Poster C34, Friday, August 17, 10:30 am – 12:15 pm, Room 2000AB

Individual differences in sarcasm perception: behavioral and eye tracking evidence

Kathrin Rothermich1, Mathew Fammartino2, Hana Kim1, Gitte Joergensen2;1East Carolina University, Greenville, USA, 2University of Connecticut, Storrs, USA

Social communication is usually complex and hardly ever straightforward. Often listeners must infer what speakers mean since what is said and what is meant can differ. Crucially, interpreting nonliteral language such as sarcasm or teasing involves complex cognitive skills such as the inference of mental states, the integration of paralinguistic cues, perspective taking, and empathy. Individual differences also play a role in a person’s ability to understand and interpret sarcasm, its appropriateness, and whether a particular use of sarcasm was perceived as amicable or hostile. For the current study, we invited young adults (N=15; mean age = 18.6 years, SD = 0.73) to watch brief videos of dyadic social interactions in which responders’ intentions were sincere or sarcastic. The videos were taken from a novel database (RISC; Rothermich & Pell, 2015) and include a multitude of cues such as prosody/intonation, body language, and facial expressions while keeping lexical information constant. Participants were also presented with several questionnaires assessing their social communication preferences (e.g., Sarcasm Self-Report Scale; Ivanko, 2004) and social anxiety (e.g., STATE-TRAIT Anxiety Inventory; Spielberger, 2010). During the experiment, participants identified the sincerity of the responder (sincere/sarcastic) and rated their likeability and friendliness on a 5-point Likert scale. At the same time, eye movements were recorded using an Eyelink 1000Plus eye-tracking device. The results demonstrate that overall accuracy in identifying sincerity is well above chance (91.96 % correct, SD = 2.68). The Likert scale results show that actors using sincere responses were significantly rated as more friendly and likeable (likeability: M= 4.33, SD = 0.87; friendliness: M= 4.46, SD = 0.70), compared to when using sarcastic responses (likeability: M= 1.83, SD = 0.84; friendliness: M= 2.00, SD = 0.91). Because sincere and sarcastic interactions contain the exact same lexical content, these results reveal the influence of nonverbal signals and prosody on speaker impression. Additionally, a significant correlation was found between the Sarcasm Self-Report Scale and friendliness ratings for sarcastic responses (R = .56, p < .05), indicating that participants who report using sarcasm regularly rate these responses as more friendly than those participants who rarely use sarcasm. Finally, the eye-tracking results show that participants spent significantly more time fixating faces when processing sarcastic interactions (M = 698, SD = 12.72) compared to sincere interactions (M = 629, SD = 17.05). Interestingly, fixation duration was negatively correlated with measured TRAIT anxiety (R = -.55, p < .05), indicating that participants with higher levels of social anxiety spent less time viewing sarcastic scenes, as predicted by the hypervigilance-avoidance hypothesis (Mogg et al. 1997). Taken together, the present data speak for an influence of social communication preferences and personality factors on the processing of sarcasm.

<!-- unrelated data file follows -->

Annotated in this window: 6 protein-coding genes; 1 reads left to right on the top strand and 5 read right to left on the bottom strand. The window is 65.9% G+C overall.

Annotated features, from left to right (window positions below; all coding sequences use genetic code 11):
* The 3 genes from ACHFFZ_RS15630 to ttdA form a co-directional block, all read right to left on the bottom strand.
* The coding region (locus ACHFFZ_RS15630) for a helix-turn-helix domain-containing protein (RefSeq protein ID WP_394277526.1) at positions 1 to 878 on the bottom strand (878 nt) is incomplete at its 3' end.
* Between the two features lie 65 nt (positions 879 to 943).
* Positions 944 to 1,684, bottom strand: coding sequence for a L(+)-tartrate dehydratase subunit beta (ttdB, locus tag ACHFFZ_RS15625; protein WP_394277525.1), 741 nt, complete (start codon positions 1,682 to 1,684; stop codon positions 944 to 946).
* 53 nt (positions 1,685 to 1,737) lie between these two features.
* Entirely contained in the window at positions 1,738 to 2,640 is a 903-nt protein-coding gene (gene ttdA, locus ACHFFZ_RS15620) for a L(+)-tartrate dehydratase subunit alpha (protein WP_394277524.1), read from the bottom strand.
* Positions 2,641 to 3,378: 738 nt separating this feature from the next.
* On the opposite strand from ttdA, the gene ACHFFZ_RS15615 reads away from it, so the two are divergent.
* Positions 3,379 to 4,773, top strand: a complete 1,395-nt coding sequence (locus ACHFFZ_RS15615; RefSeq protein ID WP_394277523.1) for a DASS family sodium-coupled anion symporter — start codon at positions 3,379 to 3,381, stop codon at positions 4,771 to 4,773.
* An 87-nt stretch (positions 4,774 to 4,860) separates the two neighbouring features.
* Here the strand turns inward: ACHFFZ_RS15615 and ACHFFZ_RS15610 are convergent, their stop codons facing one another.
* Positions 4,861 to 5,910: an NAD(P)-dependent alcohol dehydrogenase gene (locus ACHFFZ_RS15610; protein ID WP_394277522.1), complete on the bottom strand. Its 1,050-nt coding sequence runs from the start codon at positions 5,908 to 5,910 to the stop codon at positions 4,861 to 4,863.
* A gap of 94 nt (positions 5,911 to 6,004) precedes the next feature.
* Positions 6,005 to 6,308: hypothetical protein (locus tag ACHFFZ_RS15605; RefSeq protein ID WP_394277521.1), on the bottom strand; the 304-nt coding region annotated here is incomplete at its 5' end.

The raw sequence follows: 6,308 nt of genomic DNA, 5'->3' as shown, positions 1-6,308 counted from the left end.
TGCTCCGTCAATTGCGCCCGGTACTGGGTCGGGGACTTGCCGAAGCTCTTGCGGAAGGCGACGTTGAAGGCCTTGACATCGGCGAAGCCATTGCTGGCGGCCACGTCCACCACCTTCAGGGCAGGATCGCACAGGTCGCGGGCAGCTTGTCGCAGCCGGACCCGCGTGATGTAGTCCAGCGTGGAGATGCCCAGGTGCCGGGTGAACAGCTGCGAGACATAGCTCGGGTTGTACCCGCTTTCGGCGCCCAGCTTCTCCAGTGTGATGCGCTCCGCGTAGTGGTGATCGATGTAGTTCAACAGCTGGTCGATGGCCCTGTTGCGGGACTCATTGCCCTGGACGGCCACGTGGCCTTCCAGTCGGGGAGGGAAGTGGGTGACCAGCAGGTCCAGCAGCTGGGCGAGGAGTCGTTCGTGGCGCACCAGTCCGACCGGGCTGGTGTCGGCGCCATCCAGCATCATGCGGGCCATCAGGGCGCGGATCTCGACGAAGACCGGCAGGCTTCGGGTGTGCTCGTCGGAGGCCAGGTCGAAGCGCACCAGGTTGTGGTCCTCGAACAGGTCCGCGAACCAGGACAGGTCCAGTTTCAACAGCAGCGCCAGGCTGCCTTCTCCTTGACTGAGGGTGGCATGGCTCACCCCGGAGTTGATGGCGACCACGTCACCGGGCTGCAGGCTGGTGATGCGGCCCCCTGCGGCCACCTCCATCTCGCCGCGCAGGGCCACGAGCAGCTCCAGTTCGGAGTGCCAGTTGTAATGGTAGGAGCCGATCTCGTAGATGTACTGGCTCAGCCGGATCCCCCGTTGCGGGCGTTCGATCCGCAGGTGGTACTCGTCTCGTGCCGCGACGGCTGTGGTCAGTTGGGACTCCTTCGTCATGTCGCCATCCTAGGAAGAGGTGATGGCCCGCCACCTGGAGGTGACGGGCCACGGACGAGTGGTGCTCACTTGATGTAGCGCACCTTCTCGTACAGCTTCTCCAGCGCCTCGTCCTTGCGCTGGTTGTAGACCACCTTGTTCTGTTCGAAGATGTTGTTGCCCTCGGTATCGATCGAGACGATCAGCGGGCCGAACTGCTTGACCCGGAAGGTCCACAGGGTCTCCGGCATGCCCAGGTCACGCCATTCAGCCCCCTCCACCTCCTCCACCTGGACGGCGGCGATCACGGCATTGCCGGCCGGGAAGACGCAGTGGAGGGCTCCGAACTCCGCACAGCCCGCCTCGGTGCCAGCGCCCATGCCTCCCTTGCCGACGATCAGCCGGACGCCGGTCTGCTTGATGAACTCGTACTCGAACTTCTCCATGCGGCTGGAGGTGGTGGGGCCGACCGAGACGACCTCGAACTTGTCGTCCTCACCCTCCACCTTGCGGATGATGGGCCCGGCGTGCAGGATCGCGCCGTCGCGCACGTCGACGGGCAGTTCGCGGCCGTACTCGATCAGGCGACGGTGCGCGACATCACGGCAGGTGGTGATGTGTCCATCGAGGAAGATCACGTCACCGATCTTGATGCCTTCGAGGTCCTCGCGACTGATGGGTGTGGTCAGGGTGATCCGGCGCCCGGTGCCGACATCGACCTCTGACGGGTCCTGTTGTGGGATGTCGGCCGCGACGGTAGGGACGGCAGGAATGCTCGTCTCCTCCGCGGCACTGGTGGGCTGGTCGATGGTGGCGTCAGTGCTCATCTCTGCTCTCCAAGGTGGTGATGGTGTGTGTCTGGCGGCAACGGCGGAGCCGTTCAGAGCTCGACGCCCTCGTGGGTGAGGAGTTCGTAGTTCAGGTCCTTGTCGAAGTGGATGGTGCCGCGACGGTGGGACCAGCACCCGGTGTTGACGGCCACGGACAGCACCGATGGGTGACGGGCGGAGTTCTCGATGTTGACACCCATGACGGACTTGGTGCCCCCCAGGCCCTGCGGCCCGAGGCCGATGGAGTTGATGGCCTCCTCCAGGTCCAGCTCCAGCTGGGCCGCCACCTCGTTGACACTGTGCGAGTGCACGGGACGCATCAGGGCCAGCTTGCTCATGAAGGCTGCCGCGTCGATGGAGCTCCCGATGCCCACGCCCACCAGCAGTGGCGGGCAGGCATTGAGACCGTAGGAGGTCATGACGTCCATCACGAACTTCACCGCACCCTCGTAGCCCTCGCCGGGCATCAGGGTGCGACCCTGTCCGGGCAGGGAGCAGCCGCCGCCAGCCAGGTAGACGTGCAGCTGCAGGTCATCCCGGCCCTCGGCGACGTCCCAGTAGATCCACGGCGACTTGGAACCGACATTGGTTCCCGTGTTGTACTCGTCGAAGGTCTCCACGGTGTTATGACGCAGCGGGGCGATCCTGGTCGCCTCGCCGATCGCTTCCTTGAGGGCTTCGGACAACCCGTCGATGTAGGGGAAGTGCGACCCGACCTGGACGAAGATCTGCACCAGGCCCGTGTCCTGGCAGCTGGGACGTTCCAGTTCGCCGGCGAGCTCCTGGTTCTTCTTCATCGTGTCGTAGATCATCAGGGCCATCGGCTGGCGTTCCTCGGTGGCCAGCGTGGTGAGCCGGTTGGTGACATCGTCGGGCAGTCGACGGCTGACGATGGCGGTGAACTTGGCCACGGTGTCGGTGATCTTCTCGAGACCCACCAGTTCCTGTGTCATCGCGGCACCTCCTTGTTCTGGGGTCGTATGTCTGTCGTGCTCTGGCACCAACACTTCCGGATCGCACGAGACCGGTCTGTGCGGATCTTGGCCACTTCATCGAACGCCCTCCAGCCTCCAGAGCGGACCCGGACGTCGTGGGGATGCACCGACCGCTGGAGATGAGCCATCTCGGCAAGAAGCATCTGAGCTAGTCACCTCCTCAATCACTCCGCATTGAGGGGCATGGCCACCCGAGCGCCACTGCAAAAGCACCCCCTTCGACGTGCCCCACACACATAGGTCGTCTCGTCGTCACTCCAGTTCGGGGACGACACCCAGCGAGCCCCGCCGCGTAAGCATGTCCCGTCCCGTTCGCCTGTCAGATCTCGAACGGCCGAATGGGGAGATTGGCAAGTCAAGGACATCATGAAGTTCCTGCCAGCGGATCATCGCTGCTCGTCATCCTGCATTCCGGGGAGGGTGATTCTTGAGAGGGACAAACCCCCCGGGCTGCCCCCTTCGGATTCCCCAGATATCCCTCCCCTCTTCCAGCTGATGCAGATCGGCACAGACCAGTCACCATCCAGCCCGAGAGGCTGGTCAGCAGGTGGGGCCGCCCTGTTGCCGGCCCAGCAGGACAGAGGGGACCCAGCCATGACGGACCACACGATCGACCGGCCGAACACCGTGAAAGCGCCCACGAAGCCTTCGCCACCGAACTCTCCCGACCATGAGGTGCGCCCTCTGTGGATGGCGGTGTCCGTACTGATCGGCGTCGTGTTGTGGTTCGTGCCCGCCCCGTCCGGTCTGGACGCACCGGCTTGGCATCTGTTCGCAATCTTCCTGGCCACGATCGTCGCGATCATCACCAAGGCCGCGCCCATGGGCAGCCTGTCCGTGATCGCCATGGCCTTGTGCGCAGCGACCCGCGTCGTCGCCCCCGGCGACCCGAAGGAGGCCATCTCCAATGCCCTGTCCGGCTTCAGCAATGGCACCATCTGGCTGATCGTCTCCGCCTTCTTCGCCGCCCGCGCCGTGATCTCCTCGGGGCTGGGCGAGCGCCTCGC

Topic Area: Meaning: Prosody, Social and Emotional Processes